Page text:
Interview with director of AIDS documentary 'How to Survive a Plague'on October 19, 2012 @ 5:46 am (Updated: 9:15 am - 10/21/12 )
"How to Survive a Plague" is a new acclaimed documentary about how activists fought to find a cure for AIDS.
So successful has been the medical treatment of AIDS, that an entire generation of young Americans has no experience of it as a necessarily fatal disease. But as this new documentary reminds us, for a good decade and a half AIDS was a death sentence for millions.
Director David France has culled through hundreds of hours of archival footage from the 1980's and 1990's to recount the dramatic and controversial fights, first in the streets and in the churches, then in Congress and in the drug laboratories.
David France tells me that the social and political battle over finding a cure for AIDS was revolutionary and could be a model for future social movements. France credits gay activist organizations like ACT-UP with forcing protocol changes at the National Institutes of Health and the FDA. Before these protests, these institutions usually took 10 years to get a new drug tested and made public - but now the norm is closer to two years. Thanks to the pressure and help of the gay community.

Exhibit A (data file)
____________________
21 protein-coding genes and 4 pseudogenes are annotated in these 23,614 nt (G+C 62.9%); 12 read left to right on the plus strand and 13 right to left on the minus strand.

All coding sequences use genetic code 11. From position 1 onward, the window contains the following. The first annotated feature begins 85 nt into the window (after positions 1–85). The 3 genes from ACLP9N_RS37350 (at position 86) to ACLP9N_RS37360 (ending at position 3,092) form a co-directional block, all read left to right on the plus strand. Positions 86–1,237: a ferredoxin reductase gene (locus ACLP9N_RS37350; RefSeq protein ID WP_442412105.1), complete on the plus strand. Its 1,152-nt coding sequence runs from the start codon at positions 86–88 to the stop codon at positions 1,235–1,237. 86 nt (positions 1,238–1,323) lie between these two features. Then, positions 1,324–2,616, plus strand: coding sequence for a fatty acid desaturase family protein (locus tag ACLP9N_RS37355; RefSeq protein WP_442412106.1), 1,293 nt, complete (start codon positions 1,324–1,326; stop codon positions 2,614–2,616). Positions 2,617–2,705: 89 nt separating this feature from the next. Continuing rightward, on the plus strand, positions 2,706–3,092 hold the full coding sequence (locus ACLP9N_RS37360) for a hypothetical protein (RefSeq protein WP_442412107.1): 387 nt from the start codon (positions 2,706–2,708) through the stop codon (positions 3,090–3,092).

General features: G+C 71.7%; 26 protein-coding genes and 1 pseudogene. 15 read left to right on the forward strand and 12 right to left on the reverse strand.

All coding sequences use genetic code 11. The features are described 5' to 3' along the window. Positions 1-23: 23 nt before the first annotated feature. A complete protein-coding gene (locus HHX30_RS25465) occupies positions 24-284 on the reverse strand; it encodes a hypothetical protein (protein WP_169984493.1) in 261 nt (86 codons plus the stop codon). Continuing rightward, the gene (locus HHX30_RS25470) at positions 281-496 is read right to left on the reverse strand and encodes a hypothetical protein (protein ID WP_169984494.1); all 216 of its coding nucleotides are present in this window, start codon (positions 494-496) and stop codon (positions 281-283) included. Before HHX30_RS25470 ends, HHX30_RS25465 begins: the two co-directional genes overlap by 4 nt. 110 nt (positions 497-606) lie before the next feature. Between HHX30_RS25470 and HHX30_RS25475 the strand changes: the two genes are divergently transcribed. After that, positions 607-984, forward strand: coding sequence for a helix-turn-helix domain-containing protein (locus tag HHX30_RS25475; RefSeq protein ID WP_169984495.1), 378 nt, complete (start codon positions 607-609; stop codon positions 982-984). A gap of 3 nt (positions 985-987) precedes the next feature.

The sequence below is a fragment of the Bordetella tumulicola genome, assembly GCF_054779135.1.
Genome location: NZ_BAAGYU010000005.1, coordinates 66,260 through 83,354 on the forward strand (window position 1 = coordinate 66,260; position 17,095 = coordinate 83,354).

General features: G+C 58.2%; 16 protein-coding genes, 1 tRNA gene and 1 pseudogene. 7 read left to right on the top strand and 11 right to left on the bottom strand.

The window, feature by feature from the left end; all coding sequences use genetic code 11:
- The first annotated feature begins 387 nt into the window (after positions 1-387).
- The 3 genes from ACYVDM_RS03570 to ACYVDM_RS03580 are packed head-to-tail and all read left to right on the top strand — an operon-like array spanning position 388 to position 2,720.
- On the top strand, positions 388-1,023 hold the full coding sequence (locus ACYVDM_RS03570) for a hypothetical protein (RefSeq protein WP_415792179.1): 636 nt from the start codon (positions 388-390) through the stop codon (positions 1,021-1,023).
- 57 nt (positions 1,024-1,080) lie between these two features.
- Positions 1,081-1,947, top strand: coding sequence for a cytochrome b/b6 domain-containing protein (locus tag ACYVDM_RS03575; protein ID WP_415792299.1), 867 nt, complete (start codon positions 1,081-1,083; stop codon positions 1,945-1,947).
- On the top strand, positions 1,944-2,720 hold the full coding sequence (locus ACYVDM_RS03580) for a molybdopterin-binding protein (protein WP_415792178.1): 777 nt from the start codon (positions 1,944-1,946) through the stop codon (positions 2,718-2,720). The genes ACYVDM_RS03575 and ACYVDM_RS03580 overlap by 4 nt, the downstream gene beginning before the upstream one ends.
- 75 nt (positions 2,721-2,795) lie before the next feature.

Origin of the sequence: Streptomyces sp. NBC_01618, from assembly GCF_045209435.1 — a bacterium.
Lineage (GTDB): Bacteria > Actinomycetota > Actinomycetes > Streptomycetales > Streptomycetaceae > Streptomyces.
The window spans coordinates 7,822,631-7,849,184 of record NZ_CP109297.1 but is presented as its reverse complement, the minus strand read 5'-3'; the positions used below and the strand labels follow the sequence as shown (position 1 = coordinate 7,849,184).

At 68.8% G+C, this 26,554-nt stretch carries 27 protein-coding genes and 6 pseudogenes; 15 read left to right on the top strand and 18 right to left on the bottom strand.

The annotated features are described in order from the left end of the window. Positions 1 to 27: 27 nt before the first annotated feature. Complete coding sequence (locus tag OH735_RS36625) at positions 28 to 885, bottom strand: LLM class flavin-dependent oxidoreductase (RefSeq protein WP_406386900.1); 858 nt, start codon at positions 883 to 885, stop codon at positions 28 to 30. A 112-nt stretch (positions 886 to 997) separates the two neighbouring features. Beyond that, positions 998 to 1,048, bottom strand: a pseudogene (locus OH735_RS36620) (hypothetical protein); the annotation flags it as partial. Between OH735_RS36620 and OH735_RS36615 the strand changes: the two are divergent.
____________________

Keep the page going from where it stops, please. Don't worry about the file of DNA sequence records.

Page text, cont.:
I asked France about Dan Savage's It Gets Better campaign and he said he worries that the message is things get better naturally. The message of "How to Survive a Plague" is that things only get better after a lot of hard work.
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